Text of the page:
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Category Archives: Labor Condition Application

Client Alert: Amended Petitions Required When Relocating H-1B Employees

Maria del Carmen Ramos

Maria del Carmen Ramos

Most business immigration practitioners tell H-1B employers an amended or new H-1B petition, along with a corresponding Labor Condition Application (LCA), is required whenever there is a material change in the terms and conditions of employment. But whether a change in the employment location constitutes a material change requiring an amended petition has been a topic of much discussion. (more…)

Adjudication of H-2B Petitions Temporarily Suspended

Maria del Carmen Ramos

Maria del Carmen Ramos

On March 4, 2015, the Department of Labor (DOL) suffered a major blow as result of a ruling by a federal district court in the Northern District of Florida.  Specifically, in Perez v. Perez, No. 3:14-cv-682 (N.D. Fla. Mar. 4, 2015), the court ruled that DOL lacked the authority under the Immigration and Nationality Act to issue regulations in the H-2B program. (more…)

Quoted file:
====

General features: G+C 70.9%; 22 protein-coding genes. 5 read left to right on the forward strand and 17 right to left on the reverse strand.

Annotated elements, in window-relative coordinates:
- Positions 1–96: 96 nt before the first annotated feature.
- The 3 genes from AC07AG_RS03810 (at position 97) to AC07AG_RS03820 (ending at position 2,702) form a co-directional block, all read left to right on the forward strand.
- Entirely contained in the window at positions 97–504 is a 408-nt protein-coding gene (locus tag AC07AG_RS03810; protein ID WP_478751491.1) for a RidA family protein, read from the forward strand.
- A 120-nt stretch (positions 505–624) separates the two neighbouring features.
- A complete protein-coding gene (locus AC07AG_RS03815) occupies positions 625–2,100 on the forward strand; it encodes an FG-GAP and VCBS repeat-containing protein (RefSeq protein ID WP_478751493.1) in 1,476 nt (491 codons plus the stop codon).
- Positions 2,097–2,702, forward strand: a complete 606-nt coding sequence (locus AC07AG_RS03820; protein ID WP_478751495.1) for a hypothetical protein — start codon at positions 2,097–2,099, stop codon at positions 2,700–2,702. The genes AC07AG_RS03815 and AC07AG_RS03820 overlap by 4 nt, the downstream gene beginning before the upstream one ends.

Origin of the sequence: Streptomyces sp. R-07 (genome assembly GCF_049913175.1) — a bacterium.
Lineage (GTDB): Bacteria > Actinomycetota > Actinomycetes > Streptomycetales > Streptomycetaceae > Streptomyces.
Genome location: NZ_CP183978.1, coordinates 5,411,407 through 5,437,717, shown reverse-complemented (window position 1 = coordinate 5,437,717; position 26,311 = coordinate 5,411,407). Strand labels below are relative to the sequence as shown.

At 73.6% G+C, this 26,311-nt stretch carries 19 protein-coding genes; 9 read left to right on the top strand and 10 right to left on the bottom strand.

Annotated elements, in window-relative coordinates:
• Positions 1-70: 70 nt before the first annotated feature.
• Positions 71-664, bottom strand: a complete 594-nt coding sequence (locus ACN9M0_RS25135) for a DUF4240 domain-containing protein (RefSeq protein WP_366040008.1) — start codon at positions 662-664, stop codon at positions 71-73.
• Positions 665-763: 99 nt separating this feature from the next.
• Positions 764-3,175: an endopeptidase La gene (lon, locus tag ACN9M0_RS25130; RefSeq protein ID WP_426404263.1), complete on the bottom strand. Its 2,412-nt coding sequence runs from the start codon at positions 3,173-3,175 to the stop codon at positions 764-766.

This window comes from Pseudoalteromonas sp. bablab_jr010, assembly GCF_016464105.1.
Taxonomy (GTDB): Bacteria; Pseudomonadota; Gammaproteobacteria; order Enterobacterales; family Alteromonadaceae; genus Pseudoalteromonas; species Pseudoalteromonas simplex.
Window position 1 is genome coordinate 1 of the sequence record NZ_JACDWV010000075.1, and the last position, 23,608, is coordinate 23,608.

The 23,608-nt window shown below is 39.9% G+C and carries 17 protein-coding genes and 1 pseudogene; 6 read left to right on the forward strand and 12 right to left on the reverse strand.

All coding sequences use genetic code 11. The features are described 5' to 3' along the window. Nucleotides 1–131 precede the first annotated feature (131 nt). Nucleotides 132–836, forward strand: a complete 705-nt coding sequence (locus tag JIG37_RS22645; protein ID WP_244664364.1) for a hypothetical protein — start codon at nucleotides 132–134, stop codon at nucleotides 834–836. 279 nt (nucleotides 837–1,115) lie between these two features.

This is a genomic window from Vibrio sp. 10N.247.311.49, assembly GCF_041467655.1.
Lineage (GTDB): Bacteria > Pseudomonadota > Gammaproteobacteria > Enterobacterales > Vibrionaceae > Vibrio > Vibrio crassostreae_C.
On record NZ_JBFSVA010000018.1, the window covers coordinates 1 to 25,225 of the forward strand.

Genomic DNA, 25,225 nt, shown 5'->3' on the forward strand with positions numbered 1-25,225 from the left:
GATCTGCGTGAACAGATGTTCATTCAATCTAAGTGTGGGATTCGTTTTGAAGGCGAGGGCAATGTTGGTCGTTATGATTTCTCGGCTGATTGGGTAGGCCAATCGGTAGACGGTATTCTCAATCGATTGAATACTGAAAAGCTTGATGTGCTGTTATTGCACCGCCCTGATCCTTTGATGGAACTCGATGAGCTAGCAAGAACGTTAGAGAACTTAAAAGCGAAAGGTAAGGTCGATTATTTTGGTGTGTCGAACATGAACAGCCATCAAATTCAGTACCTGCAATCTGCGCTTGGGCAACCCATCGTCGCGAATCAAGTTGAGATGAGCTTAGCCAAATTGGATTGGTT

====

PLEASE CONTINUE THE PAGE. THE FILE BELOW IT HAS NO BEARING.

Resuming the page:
To Amend, or Not to Amend?

Ramos_Maria

Maria del Carmen Ramos

Under the Immigrant and Nationality Act (“INA”), the hiring of a foreign worker must not adversely affect the wages or working conditions of similarly situated U.S. workers. The INA was also designed to protect foreign workers from being exploited. To make sure that does not happen, the INA requires employers to, among other things, pay foreign workers here on H1-B visas at least the local prevailing wage. (more…)

A Cautionary Tale for H-1B Employers

Maria del Carmen Ramos

Maria del Carmen Ramos

Quite often employers ask, “If it doesn’t work out, can we recover all the money we have spent on the H-1B process from the employee?” The short is answer to this repeatedly asked question is no. Department of Labor (DOL) regulations are clear that the employer must pay the filing fees and may not allow the worker to pay it directly, by deduction from wages or in any other fashion.  DOL regulations say that the H-1B costs and fees are employer business expenses and exclude those fees and costs from the list of “authorized deductions.” (Read more about deductions for an H-1B worker’s pay.) (more…)